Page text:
International Monetary Fund, 2006, Bangladesh: Fifth Review Under the Poverty Reduction and Growth Facility, and Request for Waiver of Performance Criteria, Extension of the Arrangement, and Rephasing, IMF Staff Country Report, No. 06/406 (Washington).
Poirson, Hélène, 2006, “The Tax System in India: Could Reform Spur Growth?” IMF Working Paper, No. 06/93 (Washington: International Monetary Fund).
Prepared by Noriaki Kinoshita (FAD).
IMF Country Report, No. 06/406, November 2006, Annex I.
Using the data from the LTU, the implied weighted average of CIT rates is estimated at 44 percent.
The revenue productivity refers to the tax-to-GDP ratio divided by the applicable nominal tax rate. It should be noted that low tax productivity can follow from a low share in GDP of the tax base in question, before account is made of tax relief (for example, business profits or consumption as a share of GDP). But not all tax bases can have a low share of GDP, and it is noteworthy that tax productivity is relatively low for all types of taxes in Bangladesh compared to the sample countries.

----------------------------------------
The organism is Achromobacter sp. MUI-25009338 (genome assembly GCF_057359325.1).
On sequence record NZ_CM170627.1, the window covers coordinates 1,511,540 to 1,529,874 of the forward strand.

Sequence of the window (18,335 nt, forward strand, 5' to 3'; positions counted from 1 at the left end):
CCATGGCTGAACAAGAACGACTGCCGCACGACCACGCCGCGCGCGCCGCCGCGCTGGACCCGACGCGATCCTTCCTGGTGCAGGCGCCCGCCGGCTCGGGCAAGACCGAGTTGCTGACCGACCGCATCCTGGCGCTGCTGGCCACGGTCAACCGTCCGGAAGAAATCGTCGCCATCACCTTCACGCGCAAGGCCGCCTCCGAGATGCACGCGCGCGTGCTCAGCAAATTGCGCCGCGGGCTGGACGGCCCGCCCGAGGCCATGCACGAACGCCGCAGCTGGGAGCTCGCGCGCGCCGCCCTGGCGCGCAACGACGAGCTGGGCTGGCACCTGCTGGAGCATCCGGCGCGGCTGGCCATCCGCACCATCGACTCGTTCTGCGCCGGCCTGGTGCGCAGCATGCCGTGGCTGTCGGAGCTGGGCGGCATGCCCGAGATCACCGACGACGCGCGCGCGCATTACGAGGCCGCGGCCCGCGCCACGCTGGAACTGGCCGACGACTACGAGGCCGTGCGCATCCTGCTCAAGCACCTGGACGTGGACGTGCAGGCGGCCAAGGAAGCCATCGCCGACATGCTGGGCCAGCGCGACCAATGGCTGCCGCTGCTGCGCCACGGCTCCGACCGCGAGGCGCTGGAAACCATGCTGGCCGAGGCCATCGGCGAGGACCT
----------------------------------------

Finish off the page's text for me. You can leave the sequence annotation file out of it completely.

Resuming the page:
The methodology applied for comparator countries is described in IMF Working Paper No. 06/93. For Bangladesh, the ratio of individual income tax to compensation of employees is used as an indicator for the AETR on labor, the ratio of corporate income tax to the net operating surplus of the whole economy for the AETR on capital, and the ratio of taxes on domestic goods and services and international trade taxes to final consumption (excluding government wage consumption) as a proxy for the AETR on consumption.